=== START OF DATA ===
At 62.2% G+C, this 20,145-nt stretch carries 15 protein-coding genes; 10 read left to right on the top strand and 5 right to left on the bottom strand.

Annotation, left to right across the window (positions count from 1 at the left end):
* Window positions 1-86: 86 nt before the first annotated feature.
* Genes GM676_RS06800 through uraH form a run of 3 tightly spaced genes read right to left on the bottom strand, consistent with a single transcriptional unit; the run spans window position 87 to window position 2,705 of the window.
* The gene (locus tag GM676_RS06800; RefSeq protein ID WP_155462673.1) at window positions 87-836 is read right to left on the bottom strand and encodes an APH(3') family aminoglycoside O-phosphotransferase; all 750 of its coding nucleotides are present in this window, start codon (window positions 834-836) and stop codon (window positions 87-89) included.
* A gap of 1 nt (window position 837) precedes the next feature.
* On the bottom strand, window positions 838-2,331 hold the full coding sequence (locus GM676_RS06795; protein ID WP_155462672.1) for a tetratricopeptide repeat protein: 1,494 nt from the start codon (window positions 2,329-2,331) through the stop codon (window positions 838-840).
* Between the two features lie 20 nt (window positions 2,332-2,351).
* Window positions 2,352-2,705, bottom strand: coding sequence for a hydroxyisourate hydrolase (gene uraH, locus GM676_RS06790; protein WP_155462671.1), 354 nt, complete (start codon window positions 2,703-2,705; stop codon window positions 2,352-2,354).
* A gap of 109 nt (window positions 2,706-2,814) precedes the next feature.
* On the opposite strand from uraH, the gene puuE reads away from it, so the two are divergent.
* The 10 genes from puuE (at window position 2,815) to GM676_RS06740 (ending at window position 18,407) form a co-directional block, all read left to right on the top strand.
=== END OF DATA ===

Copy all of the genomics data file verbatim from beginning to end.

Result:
At 62.2% G+C, this 20,145-nt stretch carries 15 protein-coding genes; 10 read left to right on the top strand and 5 right to left on the bottom strand.

Annotation, left to right across the window (positions count from 1 at the left end):
* Window positions 1-86: 86 nt before the first annotated feature.
* Genes GM676_RS06800 through uraH form a run of 3 tightly spaced genes read right to left on the bottom strand, consistent with a single transcriptional unit; the run spans window position 87 to window position 2,705 of the window.
* The gene (locus tag GM676_RS06800; RefSeq protein ID WP_155462673.1) at window positions 87-836 is read right to left on the bottom strand and encodes an APH(3') family aminoglycoside O-phosphotransferase; all 750 of its coding nucleotides are present in this window, start codon (window positions 834-836) and stop codon (window positions 87-89) included.
* A gap of 1 nt (window position 837) precedes the next feature.
* On the bottom strand, window positions 838-2,331 hold the full coding sequence (locus GM676_RS06795; protein ID WP_155462672.1) for a tetratricopeptide repeat protein: 1,494 nt from the start codon (window positions 2,329-2,331) through the stop codon (window positions 838-840).
* Between the two features lie 20 nt (window positions 2,332-2,351).
* Window positions 2,352-2,705, bottom strand: coding sequence for a hydroxyisourate hydrolase (gene uraH, locus GM676_RS06790; protein WP_155462671.1), 354 nt, complete (start codon window positions 2,703-2,705; stop codon window positions 2,352-2,354).
* A gap of 109 nt (window positions 2,706-2,814) precedes the next feature.
* On the opposite strand from uraH, the gene puuE reads away from it, so the two are divergent.
* The 10 genes from puuE (at window position 2,815) to GM676_RS06740 (ending at window position 18,407) form a co-directional block, all read left to right on the top strand.